Britton Native Honored
Britton native Kelsi Heer has been in love with gymnastics for as long as she can remember, and now she has been recognized for giving back to her sport.
The South Dakota Gymnastics Coaches Association recognized Heer with the Judges Leadership Award at the state meet a week ago Saturday in Aberdeen. She has served as a gymnastics judge in the state for the past 19 years.
The award honors a judge who is highly respected by athletes, fans, and coaches, communicates well with athletes and coaches, and provides input that will help to improve routines throughout the season. The honoree must also show leadership by being a mentor to both veteran and new officials, and is willing to do whatever is necessary to better the sport of gymnastics. Heer can never remember not loving the sport.
“I remember loving gymnastics from the time I was a little, little girl. Mary Lou Retton is probably my first memory (1984 Olympics), watching her in the Olympics and the older girls on the Britton gymnastics team. And grandpa (Britton Athletic Director Bill Amacher) let me hang on the bars and play on the equipment.”
She also had her own equipment at home.
“Mom and Dad had a mini-tramp and a couch in the hallway. I would run down the hallway, hit the mini-tramp, and vault over the side of the couch.”
Heer went on to compete six years for the Britton High School gymnastics team. During the time the Lady Braves won multiple region and Northeast Conference titles and finished as runner-up in the state twice.
Her first taste of judging came when the varsity squad would judge the junior high gymnastics meets. During her second year at Northern State University she became a certified gymnastics official, coached with the Aberdeen Gymnastics Association, and was a junior high coach for the Aberdeen Central School District.
Judging was Heer’s way of staying connected with the sport.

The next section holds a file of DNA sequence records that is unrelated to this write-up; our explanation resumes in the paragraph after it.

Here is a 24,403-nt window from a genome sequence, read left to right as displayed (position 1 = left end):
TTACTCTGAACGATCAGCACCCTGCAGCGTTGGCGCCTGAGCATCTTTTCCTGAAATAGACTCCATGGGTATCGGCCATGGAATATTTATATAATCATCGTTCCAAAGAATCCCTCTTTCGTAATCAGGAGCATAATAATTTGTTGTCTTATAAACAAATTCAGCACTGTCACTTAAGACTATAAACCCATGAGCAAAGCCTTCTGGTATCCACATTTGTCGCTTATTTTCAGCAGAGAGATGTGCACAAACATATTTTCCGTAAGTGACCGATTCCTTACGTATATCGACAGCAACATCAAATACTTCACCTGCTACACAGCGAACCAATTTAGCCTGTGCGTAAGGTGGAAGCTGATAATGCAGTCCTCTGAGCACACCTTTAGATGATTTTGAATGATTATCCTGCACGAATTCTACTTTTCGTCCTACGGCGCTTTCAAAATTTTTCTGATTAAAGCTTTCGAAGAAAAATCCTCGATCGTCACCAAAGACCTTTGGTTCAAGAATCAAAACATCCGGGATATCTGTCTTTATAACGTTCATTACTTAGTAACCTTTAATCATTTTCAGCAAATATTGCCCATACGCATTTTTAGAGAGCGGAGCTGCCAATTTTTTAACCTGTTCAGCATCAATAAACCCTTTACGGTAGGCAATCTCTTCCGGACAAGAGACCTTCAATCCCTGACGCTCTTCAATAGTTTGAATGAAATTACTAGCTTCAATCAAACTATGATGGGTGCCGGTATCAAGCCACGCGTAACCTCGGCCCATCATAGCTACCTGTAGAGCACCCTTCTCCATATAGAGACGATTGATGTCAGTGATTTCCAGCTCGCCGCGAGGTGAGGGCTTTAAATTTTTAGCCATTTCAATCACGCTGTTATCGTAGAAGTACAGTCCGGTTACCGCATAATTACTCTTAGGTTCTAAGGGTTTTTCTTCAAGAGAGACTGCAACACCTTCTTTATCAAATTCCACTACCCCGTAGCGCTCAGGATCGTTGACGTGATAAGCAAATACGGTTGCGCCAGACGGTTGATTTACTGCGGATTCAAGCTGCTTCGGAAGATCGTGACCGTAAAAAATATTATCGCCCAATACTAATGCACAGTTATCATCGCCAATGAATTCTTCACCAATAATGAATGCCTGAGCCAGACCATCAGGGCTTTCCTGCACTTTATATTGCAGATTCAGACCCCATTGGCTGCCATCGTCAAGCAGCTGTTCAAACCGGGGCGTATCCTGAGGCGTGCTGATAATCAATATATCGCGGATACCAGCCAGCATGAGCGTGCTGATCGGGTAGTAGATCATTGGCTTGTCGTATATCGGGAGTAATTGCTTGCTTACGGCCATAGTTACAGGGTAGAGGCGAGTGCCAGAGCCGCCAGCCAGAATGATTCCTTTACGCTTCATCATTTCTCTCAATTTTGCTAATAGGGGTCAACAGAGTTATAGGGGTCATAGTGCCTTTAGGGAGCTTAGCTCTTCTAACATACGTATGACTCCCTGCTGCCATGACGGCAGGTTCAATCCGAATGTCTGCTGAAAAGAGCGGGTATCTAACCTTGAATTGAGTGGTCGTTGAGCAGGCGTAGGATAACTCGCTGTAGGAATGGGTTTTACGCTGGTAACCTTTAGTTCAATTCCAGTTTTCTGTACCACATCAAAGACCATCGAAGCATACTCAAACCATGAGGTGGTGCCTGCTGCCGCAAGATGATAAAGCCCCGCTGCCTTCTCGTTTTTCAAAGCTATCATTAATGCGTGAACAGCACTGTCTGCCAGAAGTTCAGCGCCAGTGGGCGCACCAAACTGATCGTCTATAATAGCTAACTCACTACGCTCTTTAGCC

“It’s just a really good way to stay with the sport and doesn’t require the amount of time that coaching does.”
Her experiences as a coach and gymnast have certainly field.
“My goal as a judge is first of all to be fair. I remember being a gymnast and the feeling when I or someone else got an unfair score. I also try and smile and make gymnasts feel comfortable because I also had judges that terrified me. If I can judge fairly and correctly, and the girls have fun while they are performing, then I’ve done my job.”
Heer is also proud of her role in helping gymnastics to continue to thrive in the state. South Dakota is one of just seven states that still have high school gymnastics programs.
“I think we’ve been able to continue our program in South Dakota due to some judges, coaches, and athletic directors who put in a lot of time and energy to make sure we keep the program here. All of it has been a good all-around experience for me.”
One of the most difficult things for Heer will come next Dece“It takes time to get the
kids tomber when the gymnastics season rolls around once again. She has decided to retire from judging to spend more time with her kids, and she knows she will miss it.
“It takes time to get the kids to things, and it was just time to be done. But it will be tough when the season comes around because I really do love it. It’s hard to step away from something I’ve been a part of since I was a seventh grader in 1991-92. I could see myself popping in every once in a while to help at Britton-Hecla.”
It also appears that a daughter could very well follow in her footsteps. Ten-year-old McKenna has inherited her mother’s love for the sport. In fact, all on her own, she came up with a way to develop her skills. She places a mat over some cushions, runs down the kitchen floor, and vaults over the couch.